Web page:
Police officers remove a person from his vehicle at gunpoint, place the person on the ground, and handcuff his hands behind his back. Detention or Arrest? What follows is a short summary of this area of law, courtesy of the 7th District Court of Appeals (Amarillo).
The differences between an Investigatory Detention and an Arrest are the degrees of intrusion involved and the different legal justifications for each. The standard for distinguishing between the two is not always clear because the distinction rests on a fact-specific inquiry rather than clearly delineated criteria.
An investigative detention occurs when an officer lacks probable cause to arrest but nonetheless possesses a reasonable suspicion: that is, the officer is able to point to specific, articulable facts that, taken together with rational inferences from those facts, reasonably warrants the detention. The articulable facts used by the officer must create some reasonable suspicion that some activity out of the ordinary is occurring, or has occurred, some suggestion to connect the detainee with the unusual activity, and some indication the unusual activity is related to criminal activity. During an investigative detention, an officer may employ the force necessary to effect the reasonable goals of the detention: investigation, maintenance of the status quo, and officer safety. An officer may conduct a limited pat-down search of the outer clothing for weapons during an investigative detention if the officer fears for his safety or that of others.
An arrest, on the other hand, is a greater restraint upon a person's freedom to leave or move. If the degree of incapacitation appears more than necessary to simply safeguard the officers and assure the suspect's presence during a period of investigation, this suggests the detention is an arrest. Further, in the absence of a reasonable safety concern or need to maintain the status quo, an officer's use of force to secure a suspect is typically held to constitute an arrest.
To illustrate the confusion in this area of law, look at the following list of facts and try to guess whether the court held the intrusion to be an investigative detention or an arrest:
1 - One officer approaching the driver's side of a vehicle with a rifle, while another officer approached the passenger's side of the vehicle with a gun in hand.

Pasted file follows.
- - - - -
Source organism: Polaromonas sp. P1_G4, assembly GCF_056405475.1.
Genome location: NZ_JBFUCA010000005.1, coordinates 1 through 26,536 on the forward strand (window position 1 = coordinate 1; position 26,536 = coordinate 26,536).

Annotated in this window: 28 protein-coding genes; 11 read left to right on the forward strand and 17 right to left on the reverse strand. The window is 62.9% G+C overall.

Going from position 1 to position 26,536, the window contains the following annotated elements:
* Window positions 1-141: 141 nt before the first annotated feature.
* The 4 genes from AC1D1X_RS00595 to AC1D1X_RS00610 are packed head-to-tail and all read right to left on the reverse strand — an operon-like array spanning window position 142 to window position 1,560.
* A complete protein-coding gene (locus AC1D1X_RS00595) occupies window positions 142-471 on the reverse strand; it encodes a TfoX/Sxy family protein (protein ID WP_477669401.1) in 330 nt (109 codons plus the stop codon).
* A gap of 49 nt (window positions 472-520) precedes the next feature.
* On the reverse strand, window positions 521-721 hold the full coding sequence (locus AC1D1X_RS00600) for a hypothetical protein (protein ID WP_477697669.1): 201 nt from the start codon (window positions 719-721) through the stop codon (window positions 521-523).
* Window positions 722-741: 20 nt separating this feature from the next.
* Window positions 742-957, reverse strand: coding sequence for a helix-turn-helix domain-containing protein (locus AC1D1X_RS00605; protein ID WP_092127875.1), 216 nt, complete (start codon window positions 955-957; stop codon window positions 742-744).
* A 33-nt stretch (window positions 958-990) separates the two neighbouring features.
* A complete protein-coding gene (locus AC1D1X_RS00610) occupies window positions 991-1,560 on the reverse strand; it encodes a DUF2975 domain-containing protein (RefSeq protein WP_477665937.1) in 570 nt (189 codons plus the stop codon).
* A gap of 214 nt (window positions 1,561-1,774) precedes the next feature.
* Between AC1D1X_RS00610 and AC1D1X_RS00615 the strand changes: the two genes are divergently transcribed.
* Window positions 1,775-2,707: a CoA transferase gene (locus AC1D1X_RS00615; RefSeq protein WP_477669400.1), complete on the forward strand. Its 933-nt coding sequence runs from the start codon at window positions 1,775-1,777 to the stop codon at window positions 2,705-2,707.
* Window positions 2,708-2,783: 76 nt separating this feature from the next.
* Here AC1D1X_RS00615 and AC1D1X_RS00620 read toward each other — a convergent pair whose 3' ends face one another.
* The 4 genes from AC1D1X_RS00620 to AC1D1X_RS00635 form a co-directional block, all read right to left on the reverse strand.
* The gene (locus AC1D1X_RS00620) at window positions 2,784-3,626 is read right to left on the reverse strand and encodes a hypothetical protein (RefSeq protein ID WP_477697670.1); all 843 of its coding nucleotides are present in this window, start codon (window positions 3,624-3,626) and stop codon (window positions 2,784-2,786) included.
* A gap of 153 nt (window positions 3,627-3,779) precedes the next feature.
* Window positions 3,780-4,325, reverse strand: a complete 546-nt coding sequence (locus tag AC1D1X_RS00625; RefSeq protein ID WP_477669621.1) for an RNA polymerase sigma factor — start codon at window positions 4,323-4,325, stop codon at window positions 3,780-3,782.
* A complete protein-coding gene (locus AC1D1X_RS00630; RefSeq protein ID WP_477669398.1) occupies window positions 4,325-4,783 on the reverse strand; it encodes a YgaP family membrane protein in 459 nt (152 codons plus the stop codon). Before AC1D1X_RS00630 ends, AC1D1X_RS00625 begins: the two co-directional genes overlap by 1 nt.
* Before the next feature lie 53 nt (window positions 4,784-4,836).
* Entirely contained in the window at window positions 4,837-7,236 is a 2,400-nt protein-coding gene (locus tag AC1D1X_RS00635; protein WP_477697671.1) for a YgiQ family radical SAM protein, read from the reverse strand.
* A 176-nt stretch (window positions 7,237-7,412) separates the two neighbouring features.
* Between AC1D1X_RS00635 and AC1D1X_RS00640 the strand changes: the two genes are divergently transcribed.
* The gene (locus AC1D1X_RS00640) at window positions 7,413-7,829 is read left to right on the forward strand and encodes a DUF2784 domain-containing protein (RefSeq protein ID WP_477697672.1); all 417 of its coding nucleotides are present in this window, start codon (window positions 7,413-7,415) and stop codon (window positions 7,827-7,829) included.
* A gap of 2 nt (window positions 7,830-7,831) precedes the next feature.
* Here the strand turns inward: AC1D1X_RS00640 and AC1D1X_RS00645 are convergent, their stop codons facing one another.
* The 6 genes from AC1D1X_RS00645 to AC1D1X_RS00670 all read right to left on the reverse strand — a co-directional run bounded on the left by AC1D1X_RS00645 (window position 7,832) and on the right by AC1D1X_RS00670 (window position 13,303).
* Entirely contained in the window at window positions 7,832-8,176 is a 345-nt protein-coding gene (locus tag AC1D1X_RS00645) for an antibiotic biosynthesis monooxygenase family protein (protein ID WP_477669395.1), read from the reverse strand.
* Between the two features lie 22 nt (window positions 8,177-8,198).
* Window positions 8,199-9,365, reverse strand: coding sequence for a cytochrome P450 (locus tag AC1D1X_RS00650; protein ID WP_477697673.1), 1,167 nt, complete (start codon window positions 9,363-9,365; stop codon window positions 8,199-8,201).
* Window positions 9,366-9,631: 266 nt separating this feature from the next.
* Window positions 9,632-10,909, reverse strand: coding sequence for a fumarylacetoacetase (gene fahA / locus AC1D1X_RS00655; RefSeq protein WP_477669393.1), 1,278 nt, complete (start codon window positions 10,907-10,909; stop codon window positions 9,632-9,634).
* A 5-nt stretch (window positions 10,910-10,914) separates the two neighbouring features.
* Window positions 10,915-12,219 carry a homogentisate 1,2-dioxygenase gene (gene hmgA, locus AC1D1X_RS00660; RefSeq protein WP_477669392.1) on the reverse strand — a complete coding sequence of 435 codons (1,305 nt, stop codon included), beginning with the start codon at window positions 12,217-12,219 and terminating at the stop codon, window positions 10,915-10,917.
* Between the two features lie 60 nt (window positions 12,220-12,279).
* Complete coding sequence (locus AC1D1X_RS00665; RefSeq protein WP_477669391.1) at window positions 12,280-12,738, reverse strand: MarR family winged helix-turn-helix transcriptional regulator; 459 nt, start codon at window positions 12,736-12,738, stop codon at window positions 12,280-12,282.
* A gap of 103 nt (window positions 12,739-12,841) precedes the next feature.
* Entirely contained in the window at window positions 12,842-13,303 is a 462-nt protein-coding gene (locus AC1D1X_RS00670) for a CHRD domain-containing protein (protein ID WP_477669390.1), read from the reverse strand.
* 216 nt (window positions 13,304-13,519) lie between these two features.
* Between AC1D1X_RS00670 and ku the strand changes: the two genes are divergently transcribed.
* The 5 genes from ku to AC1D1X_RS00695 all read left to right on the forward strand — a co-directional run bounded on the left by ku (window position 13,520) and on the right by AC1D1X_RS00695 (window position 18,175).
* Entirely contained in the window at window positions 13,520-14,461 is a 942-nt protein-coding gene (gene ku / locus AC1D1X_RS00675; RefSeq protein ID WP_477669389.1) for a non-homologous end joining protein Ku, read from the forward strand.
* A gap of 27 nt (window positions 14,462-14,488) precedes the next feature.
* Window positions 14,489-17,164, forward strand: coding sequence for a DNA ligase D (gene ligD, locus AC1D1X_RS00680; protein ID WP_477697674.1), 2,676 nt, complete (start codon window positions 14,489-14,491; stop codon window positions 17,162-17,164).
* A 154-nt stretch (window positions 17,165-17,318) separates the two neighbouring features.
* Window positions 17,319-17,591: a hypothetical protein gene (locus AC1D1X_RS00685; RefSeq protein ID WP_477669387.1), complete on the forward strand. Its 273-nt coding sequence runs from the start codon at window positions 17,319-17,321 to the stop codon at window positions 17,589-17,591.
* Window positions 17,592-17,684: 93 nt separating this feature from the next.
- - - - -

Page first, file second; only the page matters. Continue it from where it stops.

2 - Suspect removed from car, patted-down, and handcuffed.
3 - Suspect escorted to the patrol car and handcuffed.
4 - Car boxed-in, approached with guns drawn, suspect placed on the ground and handcuffed.
5 - Suspect handcuffed while in the backseat of the patrol car.
The answers are at the bottom of the post. Did you get them right? I didn't. The courts came down differently in these examples because of the specific fact scenarios in each. Remember, whether a detention is an actual arrest or an investigative detention depends on the reasonableness of the intrusion under all the facts, as judged from the perspective of a reasonable officer at the scene, rather than with the advantage of hindsight.
In some of the examples above, the officers were acting to simply protect themselves and maintain the status quo (ID), and in others they were not (Arrest). Additional factors to consider in determining the reasonableness of the detention include the nature of the crime under investigation, the degree of suspicion, the location of the stop, the time of day, the number of suspects present, and the reaction of each suspect.
This post probably didn't help clarify this issue for you as it didn't for me in writing it, but it should make one thing very clear - it all depends on the facts. You need to develop that facts as much as possible in order to show that that seizure was an Arrest. Then your client will receive the due process considerations that flow from an arrest.
1. ID, 2. ID, 3. ID, 4. A, 5. A